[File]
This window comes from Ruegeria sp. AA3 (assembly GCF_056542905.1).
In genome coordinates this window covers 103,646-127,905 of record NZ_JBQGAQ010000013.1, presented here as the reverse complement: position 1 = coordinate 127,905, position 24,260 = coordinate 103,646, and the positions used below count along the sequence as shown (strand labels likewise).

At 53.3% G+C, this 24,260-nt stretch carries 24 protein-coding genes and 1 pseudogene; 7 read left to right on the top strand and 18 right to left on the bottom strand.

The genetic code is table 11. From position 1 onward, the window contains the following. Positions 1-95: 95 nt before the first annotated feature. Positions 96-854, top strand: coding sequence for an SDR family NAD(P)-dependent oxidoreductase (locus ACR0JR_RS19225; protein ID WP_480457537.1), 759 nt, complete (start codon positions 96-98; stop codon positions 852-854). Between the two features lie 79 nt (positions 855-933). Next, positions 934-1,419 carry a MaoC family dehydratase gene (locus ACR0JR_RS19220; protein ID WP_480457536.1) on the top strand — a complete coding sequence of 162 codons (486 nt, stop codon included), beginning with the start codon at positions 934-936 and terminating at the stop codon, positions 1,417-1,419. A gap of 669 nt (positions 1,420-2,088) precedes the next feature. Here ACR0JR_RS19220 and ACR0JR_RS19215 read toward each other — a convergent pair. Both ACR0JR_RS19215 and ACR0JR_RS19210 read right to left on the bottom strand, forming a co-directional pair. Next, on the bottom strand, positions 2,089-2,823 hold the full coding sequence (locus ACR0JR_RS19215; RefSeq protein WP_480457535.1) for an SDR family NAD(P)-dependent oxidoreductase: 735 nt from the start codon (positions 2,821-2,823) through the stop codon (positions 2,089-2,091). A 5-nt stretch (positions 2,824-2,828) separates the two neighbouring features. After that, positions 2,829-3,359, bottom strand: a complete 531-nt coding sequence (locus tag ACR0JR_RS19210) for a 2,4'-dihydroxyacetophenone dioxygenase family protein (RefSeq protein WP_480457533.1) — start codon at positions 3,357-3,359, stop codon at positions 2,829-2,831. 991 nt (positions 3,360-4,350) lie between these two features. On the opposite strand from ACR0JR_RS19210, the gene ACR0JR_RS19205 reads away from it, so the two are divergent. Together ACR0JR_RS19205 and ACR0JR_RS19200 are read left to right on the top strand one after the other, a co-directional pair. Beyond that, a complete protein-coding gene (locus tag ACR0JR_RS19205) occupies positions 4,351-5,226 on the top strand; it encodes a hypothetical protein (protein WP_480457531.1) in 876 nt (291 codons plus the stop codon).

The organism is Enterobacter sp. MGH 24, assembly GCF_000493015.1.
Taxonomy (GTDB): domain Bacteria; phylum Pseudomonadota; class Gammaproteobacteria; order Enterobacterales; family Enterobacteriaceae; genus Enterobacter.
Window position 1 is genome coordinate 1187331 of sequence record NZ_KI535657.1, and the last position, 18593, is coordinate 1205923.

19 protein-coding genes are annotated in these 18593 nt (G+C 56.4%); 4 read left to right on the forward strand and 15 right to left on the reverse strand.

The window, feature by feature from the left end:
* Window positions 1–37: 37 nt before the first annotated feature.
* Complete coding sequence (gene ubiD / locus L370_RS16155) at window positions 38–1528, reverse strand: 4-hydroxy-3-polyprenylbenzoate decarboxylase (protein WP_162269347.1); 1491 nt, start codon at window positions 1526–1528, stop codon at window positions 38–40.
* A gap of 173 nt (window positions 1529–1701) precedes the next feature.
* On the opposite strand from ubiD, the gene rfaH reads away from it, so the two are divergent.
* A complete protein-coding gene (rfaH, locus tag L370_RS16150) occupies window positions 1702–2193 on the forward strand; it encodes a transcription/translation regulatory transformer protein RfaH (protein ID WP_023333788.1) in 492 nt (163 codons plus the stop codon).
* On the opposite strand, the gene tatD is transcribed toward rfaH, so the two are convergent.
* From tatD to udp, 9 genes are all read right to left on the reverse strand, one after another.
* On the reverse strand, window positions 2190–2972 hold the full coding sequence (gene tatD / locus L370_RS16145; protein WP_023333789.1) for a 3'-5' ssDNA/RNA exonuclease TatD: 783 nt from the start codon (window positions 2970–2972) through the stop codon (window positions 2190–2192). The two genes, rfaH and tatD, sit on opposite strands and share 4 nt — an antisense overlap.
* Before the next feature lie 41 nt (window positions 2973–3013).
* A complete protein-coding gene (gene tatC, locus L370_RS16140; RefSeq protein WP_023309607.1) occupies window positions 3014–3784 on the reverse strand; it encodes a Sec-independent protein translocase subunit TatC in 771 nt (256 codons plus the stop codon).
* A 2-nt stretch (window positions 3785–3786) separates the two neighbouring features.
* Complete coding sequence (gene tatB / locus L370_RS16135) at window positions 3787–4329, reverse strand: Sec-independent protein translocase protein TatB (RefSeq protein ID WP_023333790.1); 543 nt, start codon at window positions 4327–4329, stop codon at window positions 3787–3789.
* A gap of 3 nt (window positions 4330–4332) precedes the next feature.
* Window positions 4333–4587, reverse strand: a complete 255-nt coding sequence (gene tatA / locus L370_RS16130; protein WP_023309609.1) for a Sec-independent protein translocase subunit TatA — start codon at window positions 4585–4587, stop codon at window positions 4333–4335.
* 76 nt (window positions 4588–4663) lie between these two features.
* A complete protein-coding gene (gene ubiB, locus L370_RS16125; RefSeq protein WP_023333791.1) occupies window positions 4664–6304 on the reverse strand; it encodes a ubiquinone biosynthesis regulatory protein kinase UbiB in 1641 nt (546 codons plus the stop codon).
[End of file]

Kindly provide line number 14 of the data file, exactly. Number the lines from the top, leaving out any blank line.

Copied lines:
* A complete protein-coding gene (rfaH, locus tag L370_RS16150) occupies window positions 1702–2193 on the forward strand; it encodes a transcription/translation regulatory transformer protein RfaH (protein ID WP_023333788.1) in 492 nt (163 codons plus the stop codon).